Properties l.jpg
Properties

  • For a k-ary n-flat with nodes we have

    routers in

    dimensions with

    router radix

  • Built for size

    • Need high radix routers

Figure from J. Kim, J. Balfour, and W. J. Dally, “Flattened Butterfly Topology for On-Chip Networks,” Proceedings of MICRO 2007


Routing l.jpg
Routing

  • Basic dimension order traversal

    • However in MINs all paths are of length

  • In FB, only necessary dimensions need be traversed (remember binary hypercubes!)

  • Number of shortest paths is factorial in the number of differing dimensions

    • In the MIN, dimension order is fixed

  • Non-minimal routing for better network-wide load balancing

    • Enables performance equivalent to flattened Clos


Comparison to generalized hypercubes l.jpg
Comparison to Generalized Hypercubes

  • Use of router bandwidth

    • Concentration in a k-ary n-flat produces better link utilization and lower cost

    • Example: Use 1K nodes and radix 32 switches

      • GHC – (8,8,16)

      • FB – one dimension

  • Load balanced non-minimal routing in FB

0

0

0

1

1

1

0

31

31

31

If BW is matched, serialization latency will dominate


Comparison l.jpg
Comparison

  • For 1024 nodes

  • Flattened butterfly

    • Radix 32 switches and two stages

  • Folded Clos

    • Radix 64 switches and two stages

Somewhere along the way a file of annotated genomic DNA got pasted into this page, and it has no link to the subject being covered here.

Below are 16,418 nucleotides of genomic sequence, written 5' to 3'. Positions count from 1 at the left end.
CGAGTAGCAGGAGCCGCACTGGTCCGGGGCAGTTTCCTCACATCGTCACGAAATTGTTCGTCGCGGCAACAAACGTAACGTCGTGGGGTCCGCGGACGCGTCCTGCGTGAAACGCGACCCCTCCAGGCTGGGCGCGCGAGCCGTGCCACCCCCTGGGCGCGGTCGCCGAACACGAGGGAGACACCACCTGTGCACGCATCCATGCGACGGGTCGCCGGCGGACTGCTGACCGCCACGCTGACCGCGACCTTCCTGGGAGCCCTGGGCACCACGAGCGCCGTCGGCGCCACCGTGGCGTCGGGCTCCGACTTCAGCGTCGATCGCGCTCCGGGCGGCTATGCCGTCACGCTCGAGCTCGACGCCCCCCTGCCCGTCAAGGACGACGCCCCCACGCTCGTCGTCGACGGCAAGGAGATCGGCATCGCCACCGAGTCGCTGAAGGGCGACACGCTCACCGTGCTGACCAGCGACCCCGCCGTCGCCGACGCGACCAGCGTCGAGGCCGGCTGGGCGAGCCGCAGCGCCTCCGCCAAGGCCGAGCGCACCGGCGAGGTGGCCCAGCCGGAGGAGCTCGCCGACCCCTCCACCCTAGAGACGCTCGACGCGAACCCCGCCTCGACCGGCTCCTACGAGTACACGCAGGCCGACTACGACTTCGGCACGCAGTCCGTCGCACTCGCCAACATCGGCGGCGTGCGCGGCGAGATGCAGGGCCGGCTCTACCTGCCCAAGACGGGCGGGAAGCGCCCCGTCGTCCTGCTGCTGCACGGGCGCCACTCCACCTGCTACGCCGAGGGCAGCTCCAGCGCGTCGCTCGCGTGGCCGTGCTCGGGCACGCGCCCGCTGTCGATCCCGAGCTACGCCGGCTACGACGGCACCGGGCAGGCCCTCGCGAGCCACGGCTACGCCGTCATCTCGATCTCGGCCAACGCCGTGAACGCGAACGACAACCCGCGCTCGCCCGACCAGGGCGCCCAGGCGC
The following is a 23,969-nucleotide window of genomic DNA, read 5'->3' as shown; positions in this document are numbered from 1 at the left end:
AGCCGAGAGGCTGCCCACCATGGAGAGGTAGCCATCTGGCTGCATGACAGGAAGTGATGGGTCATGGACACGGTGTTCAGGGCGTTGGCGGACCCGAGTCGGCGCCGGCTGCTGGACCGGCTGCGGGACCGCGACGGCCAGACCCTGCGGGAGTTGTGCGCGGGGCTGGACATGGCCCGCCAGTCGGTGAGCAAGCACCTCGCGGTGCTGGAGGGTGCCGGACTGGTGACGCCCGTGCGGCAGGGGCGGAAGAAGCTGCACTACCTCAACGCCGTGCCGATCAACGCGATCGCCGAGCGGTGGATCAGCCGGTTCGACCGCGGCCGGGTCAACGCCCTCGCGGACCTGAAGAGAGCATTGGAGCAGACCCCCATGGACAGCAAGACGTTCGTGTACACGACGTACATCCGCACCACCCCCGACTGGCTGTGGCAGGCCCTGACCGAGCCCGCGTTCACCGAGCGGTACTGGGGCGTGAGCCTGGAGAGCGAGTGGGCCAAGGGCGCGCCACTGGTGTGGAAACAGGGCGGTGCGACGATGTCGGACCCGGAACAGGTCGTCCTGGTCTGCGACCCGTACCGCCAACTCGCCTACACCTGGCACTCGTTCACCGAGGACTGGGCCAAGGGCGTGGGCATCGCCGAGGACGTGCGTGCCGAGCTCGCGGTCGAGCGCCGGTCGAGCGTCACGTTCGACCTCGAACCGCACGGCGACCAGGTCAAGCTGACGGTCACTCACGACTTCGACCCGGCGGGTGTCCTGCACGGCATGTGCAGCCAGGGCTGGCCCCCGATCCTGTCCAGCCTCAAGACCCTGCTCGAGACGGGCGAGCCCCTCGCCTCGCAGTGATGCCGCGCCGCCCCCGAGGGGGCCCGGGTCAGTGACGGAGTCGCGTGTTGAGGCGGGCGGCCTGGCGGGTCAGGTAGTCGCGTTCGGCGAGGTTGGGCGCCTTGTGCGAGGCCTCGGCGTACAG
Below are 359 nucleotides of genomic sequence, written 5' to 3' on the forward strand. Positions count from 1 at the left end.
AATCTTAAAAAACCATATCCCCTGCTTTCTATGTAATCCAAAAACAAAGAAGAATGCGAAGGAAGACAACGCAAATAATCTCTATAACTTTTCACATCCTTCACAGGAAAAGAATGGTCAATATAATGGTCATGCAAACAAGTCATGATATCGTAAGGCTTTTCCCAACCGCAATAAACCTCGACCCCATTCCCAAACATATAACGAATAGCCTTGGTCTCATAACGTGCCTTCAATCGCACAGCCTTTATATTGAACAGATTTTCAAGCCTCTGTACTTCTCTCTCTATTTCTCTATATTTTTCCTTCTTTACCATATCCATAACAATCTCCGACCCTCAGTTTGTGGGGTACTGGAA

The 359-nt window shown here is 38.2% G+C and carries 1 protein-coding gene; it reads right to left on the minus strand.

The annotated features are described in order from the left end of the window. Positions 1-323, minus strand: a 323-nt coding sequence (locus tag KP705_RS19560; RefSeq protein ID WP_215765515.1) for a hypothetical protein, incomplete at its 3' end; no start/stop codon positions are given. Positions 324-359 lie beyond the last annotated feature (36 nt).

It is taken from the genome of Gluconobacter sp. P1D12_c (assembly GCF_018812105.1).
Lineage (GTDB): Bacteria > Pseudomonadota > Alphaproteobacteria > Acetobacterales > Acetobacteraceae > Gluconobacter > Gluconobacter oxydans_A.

• Binary hypercube

    • 10 dimensional hypercube

  • Trade-off analysis will keep the bisection width constant


Fat trees l.jpg
Fat Trees

  • The seminal paper by C. Leiserson, “Fat Trees: Universal Networks for Hardware Efficient Supercomputing,” IEEE Transactions on Computers, October 1985.

  • Simple engineering premise: a network topology that has the advantages of the binary tree without the problems


Reading assignment29 l.jpg
Reading Assignment

  • Xin Yuan et. al., “Oblivious Routing for Fat-Tree Based System Area Networks with Uncertain Traffic Demands,” SIGMETRICS 2007, Section 2.2 (until property 1).

  • Recommended

    C. Leiserson, “Fat Trees: Universal Networks for Hardware Efficient Supercomputing,” IEEE Transactions on Computers, October 1985.


Fat trees basic idea l.jpg

Backward

Forward

Fat Trees: Basic Idea

  • Alleviate the bandwidth bottleneck closer to the root with additional links

  • Common topology in many supercomputer installations


Alternative construction l.jpg

0

1

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Alternative Construction

  • Nodes at tree leaves

  • Switches at tree vertices

    • Building crossbars with simpler switches

  • Total link bandwidth is constant across all tree levels, with full bisection bandwidth

  • This construction is also known as having constant bisection bandwidth

© T.M. Pinkston, J. Duato, with major contributions by J. Filch


Ft 4 4 sub trees l.jpg

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FT(4,4): Sub-trees

  • Built with constant radix (m) switches and L levels

  • Can be viewed as a less costly way of building crossbar switches

X. Lin, Y. Chung and T. Huang, “A Multiple LID Routing Scheme for Fat-tree Based InfiniBand Networks,” IEEE IPDPS 2004